A Companion to Charles Dickens
Blackwell Companions to Literature and Culture 1. Aufl.
A Companion to Charles Dickens concentrates on the historical, ideological, and social forces that defined Dickens’s world. Puts Dickens’s work into its literary, historical, and social contexts Traces the development of Dickens’s career as a journalist and novelist Includes original essays by leading Dickensian scholars on each of Dickens’s fifteen novels Explores a broad range of topics, including criticisms of his novels, the use of history and law in his fiction, language, and the effect of political and social reform Examines Dickens's legacy and surveys the mass of secondary materials that has been generated in response and reverence to his writing
List of Illustrations viii Notes on Contributors ix Preface xiv Acknowledgments xvi Abbreviations xvii Part I Perspectives on the Life 1 1 A Sketch of the Life 3 Michael Allen 2 Dickens's Use of the Autobiographical Fragment 18 Nicola Bradbury 3 "Faithfully Yours, Charles Dickens": The Epistolary Art of the Inimitable 33 David Paroissien 4 Three Major Biographies 47 Catherine Peters Part II Literary/Cultural Contexts 63 5 The Eighteenth-century Legacy 65 Monika Fludernik 6 Dickens and the Gothic 81 Robert Mighall 7 Illustrations 97 Malcolm Andrews 8 The Language of Dickens 126 Patricia Ingham 9 The Novels and Popular Culture 142 Juliet John Part III English History Contexts 157 10 Dickens as a Reformer 159 Hugh Cunningham 11 Dickens's Evolution as a Journalist 174 John M. L. Drew 12 Dickens and Gender 186 Natalie McKnight 13 Dickens and Technology 199 Trey Philpotts 14 Dickens and America (1842) 216 Nancy Aycock Metz 15 Dickens and Government Ineptitude Abroad, 1854–1865 228 Leslie Mitchell 16 Dickens and the Uses of History 240 John Gardiner 17 Dickens and Christianity 255 Valentine Cunningham 18 Dickens and the Law 277 Jan-Melissa Schramm Part IV The Fiction 295 19 The Pickwick Papers 297 David Parker 20 Oliver Twist 308 Brian Cheadle 21 Nicholas Nickleby 318 Stanley Friedman 22 The Old Curiosity Shop 328 Gill Ballinger 23 Barnaby Rudge 338 Jon Mee 24 Martin Chuzzlewit 348 Goldie Morgentaler 25 Dombey and Son 358 Brigid Lowe 26 David Copperfield 369 Gareth Cordery 27 Bleak House 380 Robert Tracy 28 Hard Times 390 Anne Humpherys 29 Little Dorrit 401 Philip Davis 30 A Tale of Two Cities 412 Paul Davis 31 Great Expectations 422 Andrew Sanders 32 Our Mutual Friend 433 Leon Litvack 33 The Mystery of Edwin Drood 444 Simon J. James Part V Reputation and Influence 453 34 Dickens and the Literary Culture of the Period 455 Michael Hollington 35 Dickens and Criticism 470 Lyn Pykett 36 Postcolonial Dickens 486 John O. Jordan Index 501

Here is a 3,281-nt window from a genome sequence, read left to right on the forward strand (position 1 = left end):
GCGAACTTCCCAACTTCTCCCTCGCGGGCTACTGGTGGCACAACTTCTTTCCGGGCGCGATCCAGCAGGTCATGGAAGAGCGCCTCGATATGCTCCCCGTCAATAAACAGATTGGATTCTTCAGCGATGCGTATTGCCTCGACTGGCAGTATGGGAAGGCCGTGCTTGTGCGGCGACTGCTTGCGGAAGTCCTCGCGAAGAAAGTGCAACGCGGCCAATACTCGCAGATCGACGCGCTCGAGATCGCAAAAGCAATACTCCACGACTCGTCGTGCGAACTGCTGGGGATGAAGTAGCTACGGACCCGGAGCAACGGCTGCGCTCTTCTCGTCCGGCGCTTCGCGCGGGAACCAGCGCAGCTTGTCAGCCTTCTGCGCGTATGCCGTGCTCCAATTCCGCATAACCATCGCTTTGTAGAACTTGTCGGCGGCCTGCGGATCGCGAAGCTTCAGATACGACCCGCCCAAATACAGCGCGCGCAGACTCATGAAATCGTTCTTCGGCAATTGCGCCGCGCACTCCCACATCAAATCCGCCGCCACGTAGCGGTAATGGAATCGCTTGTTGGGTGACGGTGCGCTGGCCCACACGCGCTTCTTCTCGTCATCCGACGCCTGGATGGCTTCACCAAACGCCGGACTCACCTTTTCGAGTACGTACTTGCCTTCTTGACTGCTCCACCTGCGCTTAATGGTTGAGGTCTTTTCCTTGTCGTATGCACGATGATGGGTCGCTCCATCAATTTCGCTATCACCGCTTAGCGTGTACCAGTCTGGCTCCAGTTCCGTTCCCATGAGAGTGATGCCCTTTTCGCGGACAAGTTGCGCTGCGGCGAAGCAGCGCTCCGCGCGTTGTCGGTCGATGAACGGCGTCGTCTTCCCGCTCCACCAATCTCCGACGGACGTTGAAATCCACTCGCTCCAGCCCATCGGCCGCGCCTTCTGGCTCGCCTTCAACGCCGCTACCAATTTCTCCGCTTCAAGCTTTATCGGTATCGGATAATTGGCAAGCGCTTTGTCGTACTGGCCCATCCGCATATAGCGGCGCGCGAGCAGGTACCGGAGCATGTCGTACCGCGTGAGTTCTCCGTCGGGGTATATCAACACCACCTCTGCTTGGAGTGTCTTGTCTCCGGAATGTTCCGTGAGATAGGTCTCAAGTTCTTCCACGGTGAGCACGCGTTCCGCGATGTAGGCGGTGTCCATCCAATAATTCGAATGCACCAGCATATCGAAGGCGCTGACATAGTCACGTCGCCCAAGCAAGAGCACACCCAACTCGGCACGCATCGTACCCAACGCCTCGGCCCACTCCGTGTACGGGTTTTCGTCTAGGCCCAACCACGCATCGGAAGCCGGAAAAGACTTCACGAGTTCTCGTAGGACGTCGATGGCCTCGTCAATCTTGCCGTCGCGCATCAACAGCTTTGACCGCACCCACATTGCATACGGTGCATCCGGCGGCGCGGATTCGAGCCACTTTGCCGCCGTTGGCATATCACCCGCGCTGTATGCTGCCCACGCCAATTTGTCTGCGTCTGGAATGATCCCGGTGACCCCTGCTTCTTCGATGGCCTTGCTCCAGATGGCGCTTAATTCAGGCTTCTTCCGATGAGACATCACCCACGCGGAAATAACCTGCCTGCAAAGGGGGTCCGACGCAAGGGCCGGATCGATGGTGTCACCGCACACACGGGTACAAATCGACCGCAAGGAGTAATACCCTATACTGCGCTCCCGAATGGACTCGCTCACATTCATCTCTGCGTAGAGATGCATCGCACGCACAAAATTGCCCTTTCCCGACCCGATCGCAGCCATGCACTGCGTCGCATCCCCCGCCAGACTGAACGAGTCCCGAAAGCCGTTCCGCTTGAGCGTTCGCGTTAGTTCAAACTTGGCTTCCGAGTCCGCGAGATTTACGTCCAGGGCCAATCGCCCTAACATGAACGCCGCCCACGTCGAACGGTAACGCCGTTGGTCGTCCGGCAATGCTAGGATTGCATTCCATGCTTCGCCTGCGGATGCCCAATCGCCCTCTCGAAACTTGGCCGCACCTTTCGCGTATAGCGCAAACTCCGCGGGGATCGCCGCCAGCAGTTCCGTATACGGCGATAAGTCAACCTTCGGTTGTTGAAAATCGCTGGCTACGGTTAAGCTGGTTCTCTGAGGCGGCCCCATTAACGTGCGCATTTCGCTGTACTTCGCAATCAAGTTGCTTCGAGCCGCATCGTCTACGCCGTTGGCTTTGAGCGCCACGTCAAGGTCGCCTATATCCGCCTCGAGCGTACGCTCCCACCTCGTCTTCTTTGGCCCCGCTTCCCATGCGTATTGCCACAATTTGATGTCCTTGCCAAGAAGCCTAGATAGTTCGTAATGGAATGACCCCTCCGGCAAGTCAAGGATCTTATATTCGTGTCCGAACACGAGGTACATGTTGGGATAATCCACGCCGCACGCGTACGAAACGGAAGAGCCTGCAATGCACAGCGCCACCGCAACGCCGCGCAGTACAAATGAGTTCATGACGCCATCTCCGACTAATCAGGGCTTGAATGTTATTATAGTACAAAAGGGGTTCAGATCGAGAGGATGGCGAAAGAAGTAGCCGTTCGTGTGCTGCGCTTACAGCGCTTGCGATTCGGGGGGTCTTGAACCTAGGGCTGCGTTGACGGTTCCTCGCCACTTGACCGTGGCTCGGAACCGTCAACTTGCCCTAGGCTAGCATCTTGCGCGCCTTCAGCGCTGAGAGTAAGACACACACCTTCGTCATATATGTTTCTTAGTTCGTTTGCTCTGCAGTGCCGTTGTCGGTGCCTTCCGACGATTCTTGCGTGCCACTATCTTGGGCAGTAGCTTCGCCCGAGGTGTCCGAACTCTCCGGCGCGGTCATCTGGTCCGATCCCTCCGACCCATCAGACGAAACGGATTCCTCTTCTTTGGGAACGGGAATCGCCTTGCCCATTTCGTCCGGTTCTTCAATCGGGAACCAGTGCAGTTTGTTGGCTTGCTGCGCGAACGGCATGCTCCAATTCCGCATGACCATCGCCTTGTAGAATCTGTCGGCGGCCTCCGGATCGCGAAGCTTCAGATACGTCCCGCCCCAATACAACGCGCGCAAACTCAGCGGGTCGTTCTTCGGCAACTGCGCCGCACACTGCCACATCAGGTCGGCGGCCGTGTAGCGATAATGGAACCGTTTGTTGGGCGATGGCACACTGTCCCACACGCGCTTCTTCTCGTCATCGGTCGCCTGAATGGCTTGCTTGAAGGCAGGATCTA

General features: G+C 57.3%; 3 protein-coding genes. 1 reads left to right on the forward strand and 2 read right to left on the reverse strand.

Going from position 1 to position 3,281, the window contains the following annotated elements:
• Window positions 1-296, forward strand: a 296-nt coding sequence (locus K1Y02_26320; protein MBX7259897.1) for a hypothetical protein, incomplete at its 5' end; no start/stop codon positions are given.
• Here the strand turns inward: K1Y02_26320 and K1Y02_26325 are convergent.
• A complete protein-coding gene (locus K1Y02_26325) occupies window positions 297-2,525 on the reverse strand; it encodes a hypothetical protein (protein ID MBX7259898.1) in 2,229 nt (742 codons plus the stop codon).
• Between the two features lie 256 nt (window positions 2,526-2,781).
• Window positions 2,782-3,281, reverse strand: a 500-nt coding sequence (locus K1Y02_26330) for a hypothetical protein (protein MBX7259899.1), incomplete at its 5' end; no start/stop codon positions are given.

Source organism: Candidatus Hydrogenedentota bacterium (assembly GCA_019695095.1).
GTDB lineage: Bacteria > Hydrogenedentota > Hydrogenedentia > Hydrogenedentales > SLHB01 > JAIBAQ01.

“Pykett’s chapter is preceded by a rewarding chapter on the literary culture of the day by Michael Hollington and followed by the final essay on ‘Postcolonial Dickens’. As if to insist that any competition in the Dickens Companion industry is essentially good-natured, John O. Jordan has contributed this, rather wonderful, last word to close the book.” (Oxford Journal Clippings, 1 November 2012) "Several of these pieces should be indispensable reading for undergraduates... Each of the three Companions to Charles Dickens now available is a valuable resource for students, but Paroissien's is certainly the richest, and-- with simultaneous electronic publication- likely to be of most immediate and beneficial assistance to students." (Notes and Queries, March 2010)
David Paroissien is Emeritus Professor of English at the University of Massachusetts, Amherst, and Professorial Research Fellow at the University of Buckingham. He edits Dickens Quarterly and co-edits, with Susan Shatto, the Dickens Companions series. He is the author of The Companion to Oliver Twist (1992), The Companion to Great Expectations (2000), and has edited The Mystery of Edwin Drood for Penguin (2002).
Charles Dickens is one of the most widely read authors in English literature. This companion, comprising essays written by leading Dickensian scholars from around the world, places Dickens’s writings in their literary and historical contexts and offers the factual and referential knowledge to enable readers to approach his works with insight and understanding. Through Dickens’s letters, journalism, and fiction, chapters examine the literary, visual, historical, ideological, and social forces that defined the world of his fiction. Individual essays explore a broad range of topics, including the role of illustrations in his novels, the literary tradition Dickens inherited, his unique facility with language, his uses of history and the extent to which Christian assumptions shaped him as a writer. Other contributions assess his attitude towards technology, the United States, law, gender, and political and social reform, while essays treating biographical matters and surveying Dickens criticism complete the volume. This unique companion will help readers better understand Dickens’s work and will be an invaluable resource for students and professionals alike.
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